Friday, March 4, 2011

Listening to NASA

One of the many things I loved about Mary Roach's most recent book Packing For Mars was her ode to NASA TV.  I could watch it all day, and back when I was writing a dissertation or otherwise stuck in an empty house working for hours on end, I sometimes did.

What's so cool about NASA TV?  Luckily, a bit of afternoon downtime here in a Dallas airport hotel waiting for my conference meetings to begin has allowed me to enumerate them.

  • Transparency.  Man, if only the whole government worked like this.  Every communication transmitted, every camera available.  We can see the whole operation at work in real time.
  • Pinpoint planning.  Man, if only my life worked like this.  I'd love to have a Mission Control reading out the steps for me to do the tasks that need to get done, and working out alternate equally as detailed procedures on the fly when things don't work as planned.
  • Mind/body.  And I'd love to have a job that's as cerebral as astronaut but still have much of my day devoted to assembling stuff with tools.  The fact that the vastness of space, one of the most potent ideas and experiences the mind could ever come to grips with, is met directly with wrenches and foam and the material world -- stuff that has to fit and move right and hang together.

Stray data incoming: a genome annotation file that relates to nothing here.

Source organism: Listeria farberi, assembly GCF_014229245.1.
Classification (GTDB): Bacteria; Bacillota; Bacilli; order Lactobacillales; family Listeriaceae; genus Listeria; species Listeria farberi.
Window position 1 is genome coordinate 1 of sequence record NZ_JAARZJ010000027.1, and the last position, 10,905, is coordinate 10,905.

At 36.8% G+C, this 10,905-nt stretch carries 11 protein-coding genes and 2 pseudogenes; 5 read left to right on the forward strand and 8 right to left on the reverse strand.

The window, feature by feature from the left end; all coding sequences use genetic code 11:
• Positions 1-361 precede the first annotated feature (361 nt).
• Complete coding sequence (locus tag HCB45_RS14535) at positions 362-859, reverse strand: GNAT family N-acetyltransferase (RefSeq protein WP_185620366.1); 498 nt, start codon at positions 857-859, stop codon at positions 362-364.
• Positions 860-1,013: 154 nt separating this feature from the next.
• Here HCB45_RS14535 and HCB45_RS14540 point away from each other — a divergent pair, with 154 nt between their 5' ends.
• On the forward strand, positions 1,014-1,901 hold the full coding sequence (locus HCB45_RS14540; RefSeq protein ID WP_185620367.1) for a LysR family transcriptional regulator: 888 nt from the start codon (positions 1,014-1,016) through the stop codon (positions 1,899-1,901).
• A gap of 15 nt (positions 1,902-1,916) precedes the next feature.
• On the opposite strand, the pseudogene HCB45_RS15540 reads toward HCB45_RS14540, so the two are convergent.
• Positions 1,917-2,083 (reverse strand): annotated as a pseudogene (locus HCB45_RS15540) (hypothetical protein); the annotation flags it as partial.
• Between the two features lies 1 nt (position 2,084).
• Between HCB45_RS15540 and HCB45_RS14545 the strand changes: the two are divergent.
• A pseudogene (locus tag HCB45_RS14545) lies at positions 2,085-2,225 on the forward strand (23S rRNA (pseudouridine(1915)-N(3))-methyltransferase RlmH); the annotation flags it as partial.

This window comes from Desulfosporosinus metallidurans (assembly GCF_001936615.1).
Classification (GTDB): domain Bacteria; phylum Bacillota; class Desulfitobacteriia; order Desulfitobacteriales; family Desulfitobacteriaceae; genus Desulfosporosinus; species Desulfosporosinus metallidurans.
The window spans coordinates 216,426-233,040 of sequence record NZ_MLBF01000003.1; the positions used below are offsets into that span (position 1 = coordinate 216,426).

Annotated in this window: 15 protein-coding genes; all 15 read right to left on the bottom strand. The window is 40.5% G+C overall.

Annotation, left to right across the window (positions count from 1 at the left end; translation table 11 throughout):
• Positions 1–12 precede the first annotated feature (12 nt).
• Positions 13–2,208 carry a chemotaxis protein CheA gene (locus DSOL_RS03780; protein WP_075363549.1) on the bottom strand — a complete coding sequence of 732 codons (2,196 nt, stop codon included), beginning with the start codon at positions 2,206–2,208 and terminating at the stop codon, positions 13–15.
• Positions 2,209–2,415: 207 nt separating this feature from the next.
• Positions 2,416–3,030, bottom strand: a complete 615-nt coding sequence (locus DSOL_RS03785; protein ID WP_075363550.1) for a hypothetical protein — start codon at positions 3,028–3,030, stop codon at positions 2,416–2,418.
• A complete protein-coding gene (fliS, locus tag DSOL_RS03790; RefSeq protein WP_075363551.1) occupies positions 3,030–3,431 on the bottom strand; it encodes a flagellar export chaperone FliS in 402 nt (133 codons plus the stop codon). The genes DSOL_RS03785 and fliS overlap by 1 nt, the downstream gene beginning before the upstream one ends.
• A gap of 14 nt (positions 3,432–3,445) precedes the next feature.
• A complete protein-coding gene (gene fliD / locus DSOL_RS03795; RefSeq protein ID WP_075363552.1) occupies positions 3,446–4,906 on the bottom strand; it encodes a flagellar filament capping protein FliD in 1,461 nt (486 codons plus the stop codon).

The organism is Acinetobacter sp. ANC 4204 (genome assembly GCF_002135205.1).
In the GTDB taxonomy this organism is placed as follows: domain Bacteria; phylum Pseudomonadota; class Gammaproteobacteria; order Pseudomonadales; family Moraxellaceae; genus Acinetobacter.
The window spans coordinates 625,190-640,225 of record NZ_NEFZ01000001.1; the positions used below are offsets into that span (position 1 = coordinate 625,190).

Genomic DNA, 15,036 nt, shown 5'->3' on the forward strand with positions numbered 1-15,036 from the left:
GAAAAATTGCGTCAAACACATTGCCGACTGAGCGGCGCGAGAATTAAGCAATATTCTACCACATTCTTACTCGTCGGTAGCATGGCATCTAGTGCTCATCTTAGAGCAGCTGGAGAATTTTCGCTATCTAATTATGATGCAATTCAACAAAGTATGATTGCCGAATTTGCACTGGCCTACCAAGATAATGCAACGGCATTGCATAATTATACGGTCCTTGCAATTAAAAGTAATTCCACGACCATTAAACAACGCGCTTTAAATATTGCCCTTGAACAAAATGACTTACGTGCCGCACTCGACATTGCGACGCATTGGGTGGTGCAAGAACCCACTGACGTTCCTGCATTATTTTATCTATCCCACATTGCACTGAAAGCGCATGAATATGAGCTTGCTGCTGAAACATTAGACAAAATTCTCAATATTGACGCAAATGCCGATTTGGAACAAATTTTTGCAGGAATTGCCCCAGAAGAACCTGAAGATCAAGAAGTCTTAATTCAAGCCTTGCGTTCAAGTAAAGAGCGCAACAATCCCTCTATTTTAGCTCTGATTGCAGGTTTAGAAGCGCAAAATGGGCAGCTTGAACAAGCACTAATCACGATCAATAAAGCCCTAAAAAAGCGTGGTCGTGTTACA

• A place for everything.  Today's broadcast focused to an enormous extent on where different bits and bobs of things should be put.  An astronaut opens and bag and finds one more bracket than expected.  Where should that bracket go?  Ask Mission Control, they huddle, then fire back an answer: Bag 102-D in the airlock behind the close-out.  Why does it matter?  Because every single thing in space might turn out to be useful, and somebody's got to keep track of where it all is so when needed, it can be found.
  • Collaboration without guesswork.  The ground control folks work with the astronauts to come up with plans when the preset plans aren't quite sufficient, but it all has to be absolutely out in the open: We propose you do this, you counter-propose, we confirm and have you read it back.  Nothing left to chance.  Everybody knows what's been agreed to.  It's on record.  We can go back and replay it if there's any question about what we decided to do.
Wonder if there are any lessons in NASA TV for how we ought to work together down here?  Even if that's a stretch, it doesn't make NASA TV any less awesome.  I find myself trying to problem-solve and keep track of issues as I listen along with the crew and controllers.  When every piece has been picked up and put away, every question provided with an answer, I feel as satisfied as if I've just read a perfectly-plotted short story.

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